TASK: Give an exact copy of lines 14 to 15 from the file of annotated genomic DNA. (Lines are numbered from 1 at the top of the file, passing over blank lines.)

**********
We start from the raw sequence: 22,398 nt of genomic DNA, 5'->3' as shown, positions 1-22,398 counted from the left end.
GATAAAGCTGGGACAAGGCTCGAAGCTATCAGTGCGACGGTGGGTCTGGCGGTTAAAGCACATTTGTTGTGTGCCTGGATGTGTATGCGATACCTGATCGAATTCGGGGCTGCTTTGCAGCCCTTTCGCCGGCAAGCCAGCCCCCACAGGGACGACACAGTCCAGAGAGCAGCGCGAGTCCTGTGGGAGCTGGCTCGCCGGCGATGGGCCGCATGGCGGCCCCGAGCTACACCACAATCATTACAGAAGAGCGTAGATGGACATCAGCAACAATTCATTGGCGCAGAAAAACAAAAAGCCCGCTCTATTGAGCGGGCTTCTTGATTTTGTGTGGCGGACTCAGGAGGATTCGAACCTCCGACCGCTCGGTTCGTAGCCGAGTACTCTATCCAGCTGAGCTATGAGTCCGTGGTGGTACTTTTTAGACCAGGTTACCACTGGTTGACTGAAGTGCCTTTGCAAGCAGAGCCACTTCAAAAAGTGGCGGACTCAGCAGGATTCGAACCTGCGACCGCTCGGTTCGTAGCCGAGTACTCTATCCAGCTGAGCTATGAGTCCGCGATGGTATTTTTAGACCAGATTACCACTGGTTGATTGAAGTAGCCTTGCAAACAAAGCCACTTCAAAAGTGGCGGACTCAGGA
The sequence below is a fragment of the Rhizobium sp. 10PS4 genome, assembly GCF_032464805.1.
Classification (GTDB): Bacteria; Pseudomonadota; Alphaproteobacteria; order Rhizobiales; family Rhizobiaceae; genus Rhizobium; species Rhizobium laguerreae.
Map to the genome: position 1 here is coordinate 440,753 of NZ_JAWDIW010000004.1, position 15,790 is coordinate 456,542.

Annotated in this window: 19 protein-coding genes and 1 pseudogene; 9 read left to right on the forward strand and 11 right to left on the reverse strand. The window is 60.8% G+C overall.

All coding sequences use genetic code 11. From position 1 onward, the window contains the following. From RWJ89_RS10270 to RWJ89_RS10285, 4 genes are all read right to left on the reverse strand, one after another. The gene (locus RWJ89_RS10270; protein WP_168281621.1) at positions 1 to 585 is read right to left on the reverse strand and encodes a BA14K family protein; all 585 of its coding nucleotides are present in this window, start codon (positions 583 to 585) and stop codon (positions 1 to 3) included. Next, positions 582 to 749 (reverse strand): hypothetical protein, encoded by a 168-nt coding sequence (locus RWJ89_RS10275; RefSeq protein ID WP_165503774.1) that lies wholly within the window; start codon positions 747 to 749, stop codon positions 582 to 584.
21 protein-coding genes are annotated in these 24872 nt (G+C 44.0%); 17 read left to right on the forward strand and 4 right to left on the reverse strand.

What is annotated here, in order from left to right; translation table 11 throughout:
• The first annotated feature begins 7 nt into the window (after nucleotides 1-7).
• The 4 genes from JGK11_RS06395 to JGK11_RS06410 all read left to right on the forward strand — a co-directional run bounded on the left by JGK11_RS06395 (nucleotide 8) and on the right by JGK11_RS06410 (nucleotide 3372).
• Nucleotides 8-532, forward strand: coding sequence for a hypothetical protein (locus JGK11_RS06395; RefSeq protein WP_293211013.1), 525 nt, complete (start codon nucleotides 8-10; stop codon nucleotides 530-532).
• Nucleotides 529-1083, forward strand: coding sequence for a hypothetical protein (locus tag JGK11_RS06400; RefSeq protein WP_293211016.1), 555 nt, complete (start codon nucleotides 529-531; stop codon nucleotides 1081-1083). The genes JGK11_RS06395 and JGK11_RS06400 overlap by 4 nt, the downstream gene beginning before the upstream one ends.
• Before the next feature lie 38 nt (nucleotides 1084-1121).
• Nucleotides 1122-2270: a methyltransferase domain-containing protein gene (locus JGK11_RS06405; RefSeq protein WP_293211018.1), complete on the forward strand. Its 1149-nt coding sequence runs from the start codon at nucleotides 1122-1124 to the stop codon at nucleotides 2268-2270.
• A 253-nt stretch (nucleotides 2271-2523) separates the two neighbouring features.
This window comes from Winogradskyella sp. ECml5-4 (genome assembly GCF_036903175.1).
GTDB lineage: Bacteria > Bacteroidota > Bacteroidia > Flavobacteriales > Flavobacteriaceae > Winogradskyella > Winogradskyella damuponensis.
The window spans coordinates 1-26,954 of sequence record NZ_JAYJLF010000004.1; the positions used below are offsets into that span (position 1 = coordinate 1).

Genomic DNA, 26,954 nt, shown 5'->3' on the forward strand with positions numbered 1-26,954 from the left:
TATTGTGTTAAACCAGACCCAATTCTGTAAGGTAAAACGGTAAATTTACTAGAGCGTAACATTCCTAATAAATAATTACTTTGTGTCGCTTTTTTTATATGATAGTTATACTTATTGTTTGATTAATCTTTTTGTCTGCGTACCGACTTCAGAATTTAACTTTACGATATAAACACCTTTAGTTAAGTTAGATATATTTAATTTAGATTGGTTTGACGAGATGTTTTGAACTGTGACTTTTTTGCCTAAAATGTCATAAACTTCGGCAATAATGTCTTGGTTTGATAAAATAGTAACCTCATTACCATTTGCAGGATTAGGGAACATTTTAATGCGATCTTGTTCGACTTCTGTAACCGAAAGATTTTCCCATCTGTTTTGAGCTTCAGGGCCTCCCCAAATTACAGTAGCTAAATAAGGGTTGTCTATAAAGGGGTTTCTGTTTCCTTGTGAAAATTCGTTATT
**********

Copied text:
• Before the next feature lie 38 nt (nucleotides 1084-1121).
• Nucleotides 1122-2270: a methyltransferase domain-containing protein gene (locus JGK11_RS06405; RefSeq protein WP_293211018.1), complete on the forward strand. Its 1149-nt coding sequence runs from the start codon at nucleotides 1122-1124 to the stop codon at nucleotides 2268-2270.